Culture track

What makes open source work? What else does the open source ethic lead us to do?
Open source ideas affect things beyond our software, from group organization to creative projects to how we share knowledge. Organizations from the personal to the governmental are influenced by this movement. Even inside open source, we wonder what it can teach us about our groups’ structures, and inclusiveness versus exclusivity. Tell us how open source can inform the entire world and promote transparency in all aspects of life. Example topics from the past include “’Why did you do that?’ You’re more automated than you think.” and “Seven Habits Of Highly Obnoxious Trolls.”

Sessions for this track

* 29 Ways to Get Started in Open Source Today

Learn how to get started in open source. You can help your favorite open source project, even if you don't think you're "a good enough programmer". You just have to know where to start, and here you'll learn 29 different starting points where you can pitch in and make a difference in the software that you use every day.
Culture
Asheesh Laroia

* Anti-Censorship Best Practices: How to Make Keeping it up Easy and Taking it Down Hard

What do bananas have to do with censorship? What do polyamorous people have in common with fax machines? How can you help your ideas have cyber-sex? In this far-reaching seminar, join Social Justice Technologist and free software developer maymay as he explains the 101's of how to make keeping your content up easy and taking it down hard. More important than merely a crash-course on tools, learn the fundamentals of how to build anti-censorship techniques directly into your publishing process using nothing more technologically complex than copy-and-paste. Whether you're a non-technical individual or a savvy multi-national organization, you'll discover how you can put data portability, distributed publishing, and censorship circumvention tactics to use right away in order to stay one step ahead of those who would call you "obscene."
Culture
Meitar Moscovitz

* Bring Out the GIMP, Open Source Art Programs and Their Value in Both Tech and the Professional Artist Community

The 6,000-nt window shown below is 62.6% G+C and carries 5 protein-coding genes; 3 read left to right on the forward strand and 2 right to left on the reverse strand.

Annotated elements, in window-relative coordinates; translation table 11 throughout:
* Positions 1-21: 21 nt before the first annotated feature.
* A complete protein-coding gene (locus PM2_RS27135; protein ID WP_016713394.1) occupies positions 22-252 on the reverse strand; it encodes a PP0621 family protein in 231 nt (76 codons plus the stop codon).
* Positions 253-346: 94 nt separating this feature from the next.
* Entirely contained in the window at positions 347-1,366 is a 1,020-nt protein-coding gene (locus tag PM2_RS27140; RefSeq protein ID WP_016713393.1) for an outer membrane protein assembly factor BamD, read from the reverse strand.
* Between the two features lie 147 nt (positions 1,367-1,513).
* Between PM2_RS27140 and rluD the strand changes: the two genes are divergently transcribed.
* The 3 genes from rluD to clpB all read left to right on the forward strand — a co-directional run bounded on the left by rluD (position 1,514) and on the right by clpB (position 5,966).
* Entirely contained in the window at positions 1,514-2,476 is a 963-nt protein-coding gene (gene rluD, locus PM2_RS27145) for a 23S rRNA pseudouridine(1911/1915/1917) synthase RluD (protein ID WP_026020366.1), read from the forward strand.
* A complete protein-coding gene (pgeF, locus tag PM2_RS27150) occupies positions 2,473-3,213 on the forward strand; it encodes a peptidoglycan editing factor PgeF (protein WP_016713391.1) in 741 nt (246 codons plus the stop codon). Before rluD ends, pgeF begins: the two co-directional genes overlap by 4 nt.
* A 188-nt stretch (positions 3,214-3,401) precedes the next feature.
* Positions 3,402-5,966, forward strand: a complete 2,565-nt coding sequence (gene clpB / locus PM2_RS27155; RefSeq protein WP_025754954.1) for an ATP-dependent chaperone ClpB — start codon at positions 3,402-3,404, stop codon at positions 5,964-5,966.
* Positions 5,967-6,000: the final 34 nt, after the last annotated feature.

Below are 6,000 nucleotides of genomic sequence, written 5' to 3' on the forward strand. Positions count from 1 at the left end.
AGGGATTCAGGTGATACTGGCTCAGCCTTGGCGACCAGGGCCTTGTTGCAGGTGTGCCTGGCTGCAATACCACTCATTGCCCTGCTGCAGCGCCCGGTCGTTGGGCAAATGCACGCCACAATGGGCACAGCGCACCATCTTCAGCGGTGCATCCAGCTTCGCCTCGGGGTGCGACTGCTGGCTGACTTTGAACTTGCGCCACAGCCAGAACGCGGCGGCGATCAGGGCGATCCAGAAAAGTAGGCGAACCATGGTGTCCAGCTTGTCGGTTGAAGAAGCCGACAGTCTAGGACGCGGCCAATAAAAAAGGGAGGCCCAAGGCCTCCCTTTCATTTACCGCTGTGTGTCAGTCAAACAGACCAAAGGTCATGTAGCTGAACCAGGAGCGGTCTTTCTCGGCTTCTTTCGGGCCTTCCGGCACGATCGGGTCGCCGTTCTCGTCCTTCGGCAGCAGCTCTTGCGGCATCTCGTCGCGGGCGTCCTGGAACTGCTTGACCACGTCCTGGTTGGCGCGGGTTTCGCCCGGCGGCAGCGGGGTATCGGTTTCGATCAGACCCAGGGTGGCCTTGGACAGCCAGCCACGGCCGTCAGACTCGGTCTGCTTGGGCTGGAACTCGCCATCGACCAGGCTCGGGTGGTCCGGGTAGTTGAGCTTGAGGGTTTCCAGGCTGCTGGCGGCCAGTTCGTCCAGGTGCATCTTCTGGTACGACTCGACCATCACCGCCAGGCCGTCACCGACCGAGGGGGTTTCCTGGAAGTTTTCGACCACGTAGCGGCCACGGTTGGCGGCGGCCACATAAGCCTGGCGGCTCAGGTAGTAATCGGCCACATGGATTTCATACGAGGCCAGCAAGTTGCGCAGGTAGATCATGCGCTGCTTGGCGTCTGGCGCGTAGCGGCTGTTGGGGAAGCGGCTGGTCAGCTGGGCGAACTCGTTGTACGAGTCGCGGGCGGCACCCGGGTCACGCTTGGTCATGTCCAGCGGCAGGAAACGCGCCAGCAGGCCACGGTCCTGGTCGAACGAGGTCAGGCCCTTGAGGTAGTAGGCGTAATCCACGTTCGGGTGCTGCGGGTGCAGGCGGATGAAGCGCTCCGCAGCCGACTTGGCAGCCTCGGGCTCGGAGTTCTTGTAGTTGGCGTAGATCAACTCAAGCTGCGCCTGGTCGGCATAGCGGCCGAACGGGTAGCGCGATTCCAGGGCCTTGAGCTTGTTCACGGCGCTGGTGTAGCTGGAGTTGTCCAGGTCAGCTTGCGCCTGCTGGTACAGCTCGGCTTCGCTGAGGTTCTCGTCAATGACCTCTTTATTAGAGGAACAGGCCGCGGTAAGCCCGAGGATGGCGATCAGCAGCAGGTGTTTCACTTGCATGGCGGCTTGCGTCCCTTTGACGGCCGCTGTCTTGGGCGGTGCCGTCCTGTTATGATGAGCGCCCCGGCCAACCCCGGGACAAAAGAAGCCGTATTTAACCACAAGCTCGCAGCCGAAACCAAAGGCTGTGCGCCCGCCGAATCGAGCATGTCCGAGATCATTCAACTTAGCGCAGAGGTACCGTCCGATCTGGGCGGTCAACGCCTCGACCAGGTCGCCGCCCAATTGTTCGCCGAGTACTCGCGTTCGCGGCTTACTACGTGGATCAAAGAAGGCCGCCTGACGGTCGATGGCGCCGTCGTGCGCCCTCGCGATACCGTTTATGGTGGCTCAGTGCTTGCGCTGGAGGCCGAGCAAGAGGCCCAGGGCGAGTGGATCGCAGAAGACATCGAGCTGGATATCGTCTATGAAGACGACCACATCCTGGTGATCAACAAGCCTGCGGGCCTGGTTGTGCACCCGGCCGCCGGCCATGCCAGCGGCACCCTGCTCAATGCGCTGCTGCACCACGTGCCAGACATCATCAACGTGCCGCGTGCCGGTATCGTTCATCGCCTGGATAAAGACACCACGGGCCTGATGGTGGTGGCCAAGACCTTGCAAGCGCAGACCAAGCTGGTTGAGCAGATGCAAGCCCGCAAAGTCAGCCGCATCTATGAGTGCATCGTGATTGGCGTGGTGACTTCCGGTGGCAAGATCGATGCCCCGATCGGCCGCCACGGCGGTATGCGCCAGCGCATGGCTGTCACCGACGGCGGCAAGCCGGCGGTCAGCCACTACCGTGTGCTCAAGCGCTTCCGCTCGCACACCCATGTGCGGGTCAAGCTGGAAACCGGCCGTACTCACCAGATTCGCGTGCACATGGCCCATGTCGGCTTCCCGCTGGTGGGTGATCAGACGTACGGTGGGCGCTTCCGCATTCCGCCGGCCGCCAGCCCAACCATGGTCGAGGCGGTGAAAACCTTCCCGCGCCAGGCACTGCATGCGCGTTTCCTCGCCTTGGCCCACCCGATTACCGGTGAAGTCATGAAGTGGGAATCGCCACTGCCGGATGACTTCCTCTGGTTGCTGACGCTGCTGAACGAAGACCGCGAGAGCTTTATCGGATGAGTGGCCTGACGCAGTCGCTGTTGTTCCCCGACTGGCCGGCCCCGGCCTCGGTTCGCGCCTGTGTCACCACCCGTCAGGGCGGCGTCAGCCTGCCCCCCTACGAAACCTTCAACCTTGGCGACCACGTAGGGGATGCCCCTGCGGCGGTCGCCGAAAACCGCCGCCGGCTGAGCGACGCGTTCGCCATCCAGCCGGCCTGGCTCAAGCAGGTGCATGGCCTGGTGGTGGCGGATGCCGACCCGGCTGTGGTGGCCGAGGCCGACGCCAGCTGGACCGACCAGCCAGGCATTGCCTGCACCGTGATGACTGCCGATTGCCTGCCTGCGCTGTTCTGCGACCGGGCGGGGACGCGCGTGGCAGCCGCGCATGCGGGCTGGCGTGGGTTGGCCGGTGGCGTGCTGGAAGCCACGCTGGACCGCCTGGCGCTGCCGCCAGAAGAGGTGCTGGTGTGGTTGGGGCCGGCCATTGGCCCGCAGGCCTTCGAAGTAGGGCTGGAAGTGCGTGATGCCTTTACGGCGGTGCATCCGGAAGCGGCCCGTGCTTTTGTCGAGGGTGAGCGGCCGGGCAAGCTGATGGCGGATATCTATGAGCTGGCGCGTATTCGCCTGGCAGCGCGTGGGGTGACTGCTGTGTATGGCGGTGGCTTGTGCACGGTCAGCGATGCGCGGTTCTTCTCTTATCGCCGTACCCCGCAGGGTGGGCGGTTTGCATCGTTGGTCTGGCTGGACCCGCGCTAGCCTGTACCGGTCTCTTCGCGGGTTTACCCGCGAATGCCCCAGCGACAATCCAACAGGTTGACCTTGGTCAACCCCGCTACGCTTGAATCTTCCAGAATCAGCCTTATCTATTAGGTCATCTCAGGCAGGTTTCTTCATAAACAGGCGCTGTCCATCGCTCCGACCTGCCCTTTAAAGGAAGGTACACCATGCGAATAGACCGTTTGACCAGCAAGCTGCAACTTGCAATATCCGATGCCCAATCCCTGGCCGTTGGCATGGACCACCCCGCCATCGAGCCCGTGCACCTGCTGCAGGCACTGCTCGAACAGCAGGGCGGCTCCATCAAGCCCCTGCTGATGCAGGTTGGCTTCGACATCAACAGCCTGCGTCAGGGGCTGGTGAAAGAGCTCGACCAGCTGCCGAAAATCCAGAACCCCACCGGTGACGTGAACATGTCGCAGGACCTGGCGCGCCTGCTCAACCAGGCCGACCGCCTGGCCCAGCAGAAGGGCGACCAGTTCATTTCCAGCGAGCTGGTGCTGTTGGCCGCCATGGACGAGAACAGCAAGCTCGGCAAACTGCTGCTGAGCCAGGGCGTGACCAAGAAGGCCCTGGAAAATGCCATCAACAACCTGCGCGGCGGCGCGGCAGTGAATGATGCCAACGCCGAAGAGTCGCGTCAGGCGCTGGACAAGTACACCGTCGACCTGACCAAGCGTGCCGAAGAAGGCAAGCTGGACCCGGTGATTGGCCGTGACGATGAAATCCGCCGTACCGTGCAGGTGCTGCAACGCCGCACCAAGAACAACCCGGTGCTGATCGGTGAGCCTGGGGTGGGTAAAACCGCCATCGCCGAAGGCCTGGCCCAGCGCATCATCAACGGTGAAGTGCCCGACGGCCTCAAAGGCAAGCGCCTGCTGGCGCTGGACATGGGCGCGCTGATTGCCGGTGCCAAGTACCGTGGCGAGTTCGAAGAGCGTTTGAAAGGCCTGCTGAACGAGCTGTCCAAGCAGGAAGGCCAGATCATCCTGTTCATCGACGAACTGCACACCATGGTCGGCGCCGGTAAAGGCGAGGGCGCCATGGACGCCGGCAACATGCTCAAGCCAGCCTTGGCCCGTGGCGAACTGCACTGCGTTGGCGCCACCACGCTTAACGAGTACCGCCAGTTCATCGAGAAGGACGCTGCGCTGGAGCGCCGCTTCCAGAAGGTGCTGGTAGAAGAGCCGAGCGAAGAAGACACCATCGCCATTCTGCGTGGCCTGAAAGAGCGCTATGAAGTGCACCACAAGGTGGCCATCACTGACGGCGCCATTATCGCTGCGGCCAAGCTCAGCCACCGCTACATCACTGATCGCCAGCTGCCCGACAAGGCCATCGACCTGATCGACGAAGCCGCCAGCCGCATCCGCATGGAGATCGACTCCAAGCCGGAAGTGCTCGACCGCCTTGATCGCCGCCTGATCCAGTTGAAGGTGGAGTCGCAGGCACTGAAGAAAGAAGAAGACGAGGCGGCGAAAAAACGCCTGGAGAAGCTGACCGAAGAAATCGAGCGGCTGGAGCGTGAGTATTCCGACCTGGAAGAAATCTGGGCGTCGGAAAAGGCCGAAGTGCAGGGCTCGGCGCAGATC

We have come to a point where nearly everyone is expected to have at least cursory knowledge of graphics applications, and rather than shell out $650 for a program you’re primarily interested in using for editing screenshots many in the tech community knows to download GIMP and use that $650 to fuel their caffeine and online gaming addictions. Unfortunately this is not the case with artists. From the moment you enter art school you’re chained to proprietary applications and I know I don’t have to proselytize to you lot about that. So we end up with one group of people being paid to use a free program for the most rudimentary of tasks and we have a second group of people who could be exploiting the most bleeding edge features of that program, but who are instead spending money they don’t have on products they may not need. There’s also the option to pirate those applications, but that’s a whole other talk.
Culture
Cloë Latchkey

* Easy Beats Open: The Challenge of Growing Open Source

"Open Source, in its majestic equality, guarantees both programmers and non-programmers alike the right to alter and recompile their software." The battle for Open Source Legitimacy is largely over: in many sectors, it's actually the preferred alternative. In the task-focused world that most casual computer users inhabit, however, "open-ness" is a meaningless abstraction and the walled gardens of closed source competitors offer compelling advantages. In this session, I'll explore the reasons that people make their choices, point out why "moral arguments" about open source are unlikely to change those choices, and discuss ways that our communities can further the ideals of Open Source without demonizing Grandpa's iPad.
Culture
Jeff Eaton

* How to Win Collaborators and Influence Community: Encouraging (& Not Discouraging) Novice Coders

Interested in helping others learn to code? How do you help give them a running start, without throwing roadblocks in their way? Come get better at helping other people get better.
Culture
Liene Verzemnieks

* Keynote by Sumana Harihareswara

Sumana Harihareswara gave our opening keynote, "Be Bold: An Origin Story".
Culture
Sumana Harihareswara

* Keynote: Fear, Uncertainty, and Dopamine

Beer, cookies, psychopathy, happiness, regret—these are all things the world's greatest scientists have studied in detail. Learn how humans work, and how to get the most out of interacting with them.
Culture
Paul Fenwick

* Keynote: Open Source, Open Hostility, Open Doors

Jason Scott, a member of the activist preservation group Archive Team, describes how open source projects and outlook have helped and improved the achieving of the group's goals.
Culture
Jason Scott

* Logic Lessons That Last Generations

In the 1980s, my grandfather reached onto the bookshelves of his cigar-smoke-seasoned garage laboratory and pulled down a three-ring binder that would change my life. Come hear how a 50-year-old introduction to binary logic has managed to stay relevant after all these decades, and what it means for our own efforts to teach and document technical subjects.
Culture
Ian Dees

* Open Education Tools for Mentoring and Learning

The internet is full of information. Some of this information was made to help people learn. A subset exists under open licenses. These open educational resources (OERs) are used all over the world for learning and teaching. This talk will cover what some of them are and explore ways they have been (and can be) used for mentors and self-learners--both as individuals and in peer-study groups.
Culture
Molly de Blanc

* Painting the Bikeshed: Lessons from A Drupal 8 Initiative Lead